15-year-old charged in killing; bond set at $1 million

Dekalb Daily Chronicle - March 30, 2006

DeKALB - A 15-year-old DeKalb boy has been charged with first-degree murder in what police are calling a gang-related dispute between two people with a history of “bad blood.”

Max J. Keding was charged late Wednesday afternoon in the Tuesday evening shooting death of 19-year-old Jayson Martin, also of DeKalb, in front of an empty Seventh Street storefront.

Handcuffed and wearing blue scrubs, Keding appeared in court this morning for the first time on the charge. He was accompanied by his parents. Judge Robbin Stuckert set his bond at $1 million.

Keding is being held at a juvenile detention center in St. Charles. If convicted, he faces up to 50 years in prison on the murder charge.

The Chronicle typically does not print the names of people under the age of 17 who are charged with crimes, but chose to do so in this instance because of the seriousness of the crime. Under state statute, Keding must be charged as an adult and both the DeKalb County State's Attorney's office and DeKalb police are identifying him by name.

Martin was pronounced dead at 8 p.m. Tuesday at Kishwaukee Community Hospital in DeKalb after being shot several times in the chest. Police have not recovered the murder weapon but Chief Bill Feithen said Wednesday it is likely a small caliber handgun, possibly a .22.

Early Wednesday, the city streets department and fire department had men in cherry pickers looking for the weapon on building roofs along Seventh near Oak Street.

Feithen said he doesn't knew where Keding got the gun.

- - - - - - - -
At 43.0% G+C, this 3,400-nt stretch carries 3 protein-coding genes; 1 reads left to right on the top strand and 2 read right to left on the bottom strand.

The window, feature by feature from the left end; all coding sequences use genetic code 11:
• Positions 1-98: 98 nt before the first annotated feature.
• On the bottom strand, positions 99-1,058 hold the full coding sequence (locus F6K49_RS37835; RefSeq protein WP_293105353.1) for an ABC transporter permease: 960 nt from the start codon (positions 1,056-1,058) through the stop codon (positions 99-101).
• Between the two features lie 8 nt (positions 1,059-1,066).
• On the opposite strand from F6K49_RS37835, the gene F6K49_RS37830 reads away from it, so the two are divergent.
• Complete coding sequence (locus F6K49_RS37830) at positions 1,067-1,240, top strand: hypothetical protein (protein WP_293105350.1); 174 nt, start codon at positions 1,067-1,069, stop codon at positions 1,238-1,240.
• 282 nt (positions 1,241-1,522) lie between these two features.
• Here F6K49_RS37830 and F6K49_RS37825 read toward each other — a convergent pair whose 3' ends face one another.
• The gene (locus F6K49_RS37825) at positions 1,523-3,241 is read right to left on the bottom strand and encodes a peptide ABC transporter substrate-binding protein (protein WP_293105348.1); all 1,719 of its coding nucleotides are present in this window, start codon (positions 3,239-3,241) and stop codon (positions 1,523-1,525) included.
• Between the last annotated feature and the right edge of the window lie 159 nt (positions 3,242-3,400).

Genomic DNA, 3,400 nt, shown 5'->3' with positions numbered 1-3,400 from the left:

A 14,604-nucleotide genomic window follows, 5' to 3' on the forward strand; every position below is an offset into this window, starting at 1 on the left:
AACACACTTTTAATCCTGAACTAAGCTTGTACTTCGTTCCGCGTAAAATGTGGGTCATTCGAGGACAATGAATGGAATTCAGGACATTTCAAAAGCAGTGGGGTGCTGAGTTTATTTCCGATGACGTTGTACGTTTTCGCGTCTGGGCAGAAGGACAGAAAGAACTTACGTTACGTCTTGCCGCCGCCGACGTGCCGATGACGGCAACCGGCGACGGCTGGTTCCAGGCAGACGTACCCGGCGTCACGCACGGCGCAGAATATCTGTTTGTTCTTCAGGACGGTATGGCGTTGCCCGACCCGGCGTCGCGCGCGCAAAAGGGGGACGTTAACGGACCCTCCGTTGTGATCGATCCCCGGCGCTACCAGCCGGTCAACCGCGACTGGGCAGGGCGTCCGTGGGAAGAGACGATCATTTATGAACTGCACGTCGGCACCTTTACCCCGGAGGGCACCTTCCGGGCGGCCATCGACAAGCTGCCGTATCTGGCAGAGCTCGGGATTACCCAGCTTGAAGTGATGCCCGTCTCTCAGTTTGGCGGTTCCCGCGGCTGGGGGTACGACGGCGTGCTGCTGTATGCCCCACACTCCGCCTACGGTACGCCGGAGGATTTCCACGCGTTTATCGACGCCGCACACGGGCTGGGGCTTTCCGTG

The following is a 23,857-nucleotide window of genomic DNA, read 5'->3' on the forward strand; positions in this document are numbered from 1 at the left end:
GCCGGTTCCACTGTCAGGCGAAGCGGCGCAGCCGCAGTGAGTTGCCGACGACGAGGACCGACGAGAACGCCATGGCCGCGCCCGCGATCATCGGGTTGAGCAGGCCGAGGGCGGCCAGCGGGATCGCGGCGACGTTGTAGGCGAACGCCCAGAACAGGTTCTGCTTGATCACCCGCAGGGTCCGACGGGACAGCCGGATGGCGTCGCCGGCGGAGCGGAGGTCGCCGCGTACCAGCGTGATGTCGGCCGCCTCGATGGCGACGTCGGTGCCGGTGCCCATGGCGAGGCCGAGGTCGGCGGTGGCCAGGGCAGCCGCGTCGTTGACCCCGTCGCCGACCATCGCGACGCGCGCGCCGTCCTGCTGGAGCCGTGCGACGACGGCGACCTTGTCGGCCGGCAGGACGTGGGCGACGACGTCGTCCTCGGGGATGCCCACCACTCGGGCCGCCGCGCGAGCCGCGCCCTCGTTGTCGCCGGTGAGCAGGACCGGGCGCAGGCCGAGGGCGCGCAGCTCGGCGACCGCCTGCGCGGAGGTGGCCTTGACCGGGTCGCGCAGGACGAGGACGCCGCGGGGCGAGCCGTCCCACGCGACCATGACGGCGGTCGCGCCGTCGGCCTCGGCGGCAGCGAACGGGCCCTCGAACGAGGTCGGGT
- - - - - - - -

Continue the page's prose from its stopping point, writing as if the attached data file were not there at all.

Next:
Details of shooting sketchy

Details of what led up to the shooting remain unclear.

Feithen said that a man driving by Seventh and Oak streets Tuesday evening called 911 after seeing six or seven men beating Martin.

Three or four carloads of teenagers in the area reportedly were with Martin and Keding also had a handful of people in the area, Feithen said. At least two individual disputes broke out, he said.

Martin was a “self-professed” member of the Gangster Disciples and Keding had writings in his bedroom indicating his alliance with the Latin Kings and also was wearing the group's colors Tuesday, Feithen said. Martin's family, however, say he was not a member of the gang, but acknowledge he had friends and associates who are.

When police arrived, they found Martin had been shot and Keding reportedly had fled the scene.

While they were investigating, police received a call from a DeKalb woman a few blocks north who said her son, Keding, had been shot. He was treated at Kishwaukee Community Hospital for an apparently self-inflicted gun-shot wound to his arm. In court this morning, Keding's left forearm was bandaged.

It appears Keding shot himself during the struggle and that he was the only person with a real gun who was there, Feithen said. Three toy guns were found at the scene, but it wasn't clear what role they played in the altercation.

“We're not hearing any information at this point that it was a pre-arranged deal,” Feithen said of the dispute. “And we're really getting some mixed signals of what may have caused it. ... There was bad blood between some of these people for a while.”